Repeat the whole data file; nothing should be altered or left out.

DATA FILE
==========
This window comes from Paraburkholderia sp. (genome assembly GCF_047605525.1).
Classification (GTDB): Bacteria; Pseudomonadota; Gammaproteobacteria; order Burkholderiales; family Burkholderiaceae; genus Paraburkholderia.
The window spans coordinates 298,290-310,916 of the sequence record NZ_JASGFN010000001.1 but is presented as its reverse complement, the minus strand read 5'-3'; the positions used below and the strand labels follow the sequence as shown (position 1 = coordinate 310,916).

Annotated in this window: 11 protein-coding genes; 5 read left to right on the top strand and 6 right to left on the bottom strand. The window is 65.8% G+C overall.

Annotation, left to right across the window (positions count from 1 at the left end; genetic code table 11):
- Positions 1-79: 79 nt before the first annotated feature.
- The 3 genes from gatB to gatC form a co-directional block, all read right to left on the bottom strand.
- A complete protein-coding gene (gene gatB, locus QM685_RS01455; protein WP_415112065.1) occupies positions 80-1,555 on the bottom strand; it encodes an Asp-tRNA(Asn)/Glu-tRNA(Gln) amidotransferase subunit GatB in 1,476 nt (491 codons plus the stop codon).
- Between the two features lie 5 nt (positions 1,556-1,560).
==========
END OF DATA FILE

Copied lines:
This window comes from Paraburkholderia sp. (genome assembly GCF_047605525.1).
Classification (GTDB): Bacteria; Pseudomonadota; Gammaproteobacteria; order Burkholderiales; family Burkholderiaceae; genus Paraburkholderia.
The window spans coordinates 298,290-310,916 of the sequence record NZ_JASGFN010000001.1 but is presented as its reverse complement, the minus strand read 5'-3'; the positions used below and the strand labels follow the sequence as shown (position 1 = coordinate 310,916).

Annotated in this window: 11 protein-coding genes; 5 read left to right on the top strand and 6 right to left on the bottom strand. The window is 65.8% G+C overall.

Annotation, left to right across the window (positions count from 1 at the left end; genetic code table 11):
- Positions 1-79: 79 nt before the first annotated feature.
- The 3 genes from gatB to gatC form a co-directional block, all read right to left on the bottom strand.
- A complete protein-coding gene (gene gatB, locus QM685_RS01455; protein WP_415112065.1) occupies positions 80-1,555 on the bottom strand; it encodes an Asp-tRNA(Asn)/Glu-tRNA(Gln) amidotransferase subunit GatB in 1,476 nt (491 codons plus the stop codon).
- Between the two features lie 5 nt (positions 1,556-1,560).